1. ## Independence with mod

How would I go about proving that $\displaystyle \sum_{i=1}^{p-1}a_ix^i \equiv 0 \ (mod \ p) \Rightarrow a_i \equiv 0 \ (mod \ p)$ for all $\displaystyle a_i$.

The way I'm doing it now assumes that there is one coefficient which is not congruent to 0 mod p. This implies that the variable must be congruent to 0 mod p, but since the summation is true for all x, we get our contradiction.

My problem is that I'm assuming that there is only one coefficient which isn't congruent to 0 mod p. In the case of 2 coefficients not congruent to 0, I think I can do it by showing that the two terms have to be additive inverses, and eventually we get back to x being forced to zero (contradiction). What do I do in the case of more than 2 coefficients not being congruent to 0 mod p?

2. Prove that if $\displaystyle a_n \not\equiv 0 (\bmod.p)$ then $\displaystyle p(x)=a_n\cdot x^n +...+a_1\cdot x + a_0$ can have at most $\displaystyle n$ roots module $\displaystyle p$ - try induction-. (*)

Now in your case, suppose $\displaystyle a_i \not\equiv 0 (\bmod.p)$ for some $\displaystyle 0<i<p$ then by (*) it can have at most $\displaystyle k$ roots module p for some $\displaystyle k<p$ -the greatest nonzero coefficient mod. p-, but it has $\displaystyle p$ roots! Contradiction

3. Um ... wouldn't my case have p-1 roots? Since the highest power is p-1. So the contradiction wouldn't quite work ....

4. Originally Posted by Bingk
Um ... wouldn't my case have p-1 roots? Since the highest power is p-1. So the contradiction wouldn't quite work ....
How many remainders are there module p? Each of them is a root of your polynomial - mod. p-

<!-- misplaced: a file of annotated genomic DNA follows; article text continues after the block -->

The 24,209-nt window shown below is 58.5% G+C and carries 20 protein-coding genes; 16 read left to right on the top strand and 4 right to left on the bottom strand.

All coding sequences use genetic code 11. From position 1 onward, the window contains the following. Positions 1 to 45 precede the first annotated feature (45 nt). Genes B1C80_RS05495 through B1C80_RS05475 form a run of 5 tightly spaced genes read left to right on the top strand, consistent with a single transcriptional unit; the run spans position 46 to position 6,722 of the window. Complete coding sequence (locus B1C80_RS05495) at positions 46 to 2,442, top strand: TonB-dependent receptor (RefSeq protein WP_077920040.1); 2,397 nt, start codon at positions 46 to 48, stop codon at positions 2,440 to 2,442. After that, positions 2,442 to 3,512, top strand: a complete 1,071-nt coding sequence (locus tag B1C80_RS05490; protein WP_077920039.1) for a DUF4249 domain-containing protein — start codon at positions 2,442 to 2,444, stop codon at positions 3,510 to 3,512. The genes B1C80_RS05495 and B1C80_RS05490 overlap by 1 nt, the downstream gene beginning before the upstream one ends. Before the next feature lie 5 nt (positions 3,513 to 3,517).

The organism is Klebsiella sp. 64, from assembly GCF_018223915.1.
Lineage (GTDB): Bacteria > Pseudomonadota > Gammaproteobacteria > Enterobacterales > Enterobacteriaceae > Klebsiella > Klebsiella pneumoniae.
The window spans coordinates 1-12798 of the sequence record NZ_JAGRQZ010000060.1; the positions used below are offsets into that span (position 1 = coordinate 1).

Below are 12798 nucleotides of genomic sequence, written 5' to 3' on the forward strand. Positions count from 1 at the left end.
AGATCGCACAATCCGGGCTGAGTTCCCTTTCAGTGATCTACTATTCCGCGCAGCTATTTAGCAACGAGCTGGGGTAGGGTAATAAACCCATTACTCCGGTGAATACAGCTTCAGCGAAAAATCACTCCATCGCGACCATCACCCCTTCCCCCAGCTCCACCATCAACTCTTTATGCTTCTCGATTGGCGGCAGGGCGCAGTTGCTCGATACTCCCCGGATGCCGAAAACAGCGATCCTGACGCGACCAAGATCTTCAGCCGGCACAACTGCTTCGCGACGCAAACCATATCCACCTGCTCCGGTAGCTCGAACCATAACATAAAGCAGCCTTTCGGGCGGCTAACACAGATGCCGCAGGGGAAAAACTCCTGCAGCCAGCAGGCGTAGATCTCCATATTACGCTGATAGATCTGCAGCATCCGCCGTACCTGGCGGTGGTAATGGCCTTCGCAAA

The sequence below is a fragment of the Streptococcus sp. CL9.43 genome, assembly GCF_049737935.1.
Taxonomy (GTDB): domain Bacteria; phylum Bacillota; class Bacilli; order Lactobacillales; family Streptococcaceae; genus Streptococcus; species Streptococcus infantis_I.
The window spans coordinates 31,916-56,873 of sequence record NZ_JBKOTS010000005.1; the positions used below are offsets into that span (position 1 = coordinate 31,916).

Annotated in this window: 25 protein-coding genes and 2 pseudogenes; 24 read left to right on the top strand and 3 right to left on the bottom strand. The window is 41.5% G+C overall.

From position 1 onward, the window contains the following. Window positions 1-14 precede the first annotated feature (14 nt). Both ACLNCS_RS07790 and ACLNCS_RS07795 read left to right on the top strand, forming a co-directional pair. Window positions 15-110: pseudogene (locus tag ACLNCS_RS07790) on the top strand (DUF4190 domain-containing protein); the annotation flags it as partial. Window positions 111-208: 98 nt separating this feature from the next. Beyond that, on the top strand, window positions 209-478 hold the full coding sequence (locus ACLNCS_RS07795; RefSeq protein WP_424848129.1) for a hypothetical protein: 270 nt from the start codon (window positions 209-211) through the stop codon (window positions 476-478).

5. Can you use algebra?
It is a theorem that if $\displaystyle F$ is a field, the polynomial ring $\displaystyle F[x]$ is a unique factorization domain. Since $\displaystyle \mathbb{Z}/p\mathbb{Z} = \mathbb{F}_p$ is a field, $\displaystyle \mathbb{F}_p[x]$ is a unique factorization domain, which implies that a polynomial having degree $\displaystyle n$ can have at most $\displaystyle n$ roots in $\displaystyle \mathbb{F}_p$. In particular, a nonzero polynomial of degree $\displaystyle \leq p-1$ can have at most $\displaystyle p-1$ roots. In other words, if it has $\displaystyle p$ roots it must be the zero polynomial.

6. AH!!! Okay ... I think it just clicked together ... sorry, alot of the stuff you guys are saying is kinda advanced for me, hehehe. Um, I didn't study number theory with an algebra approach, so I'm not too familiar with all that notation about fields, rings, and such ... but I did look it up .

I think the two of you are kinda doing the same thing ... and this is what I basically get.

The polynomial I gave has p roots (since it works for all 0<=x<p). But, the polynomial is of order p-1, so it should have at most p-1 roots. Which is the contradiction that PaulRS was talking about, so all the coefficients should be congruent to 0 mod p. As for Bruno, I'm not sure how/why we can say that (aside from PaulRS way ) it must be the zero polynomial. This is probably because I don't know enough about fields and such .

Thanks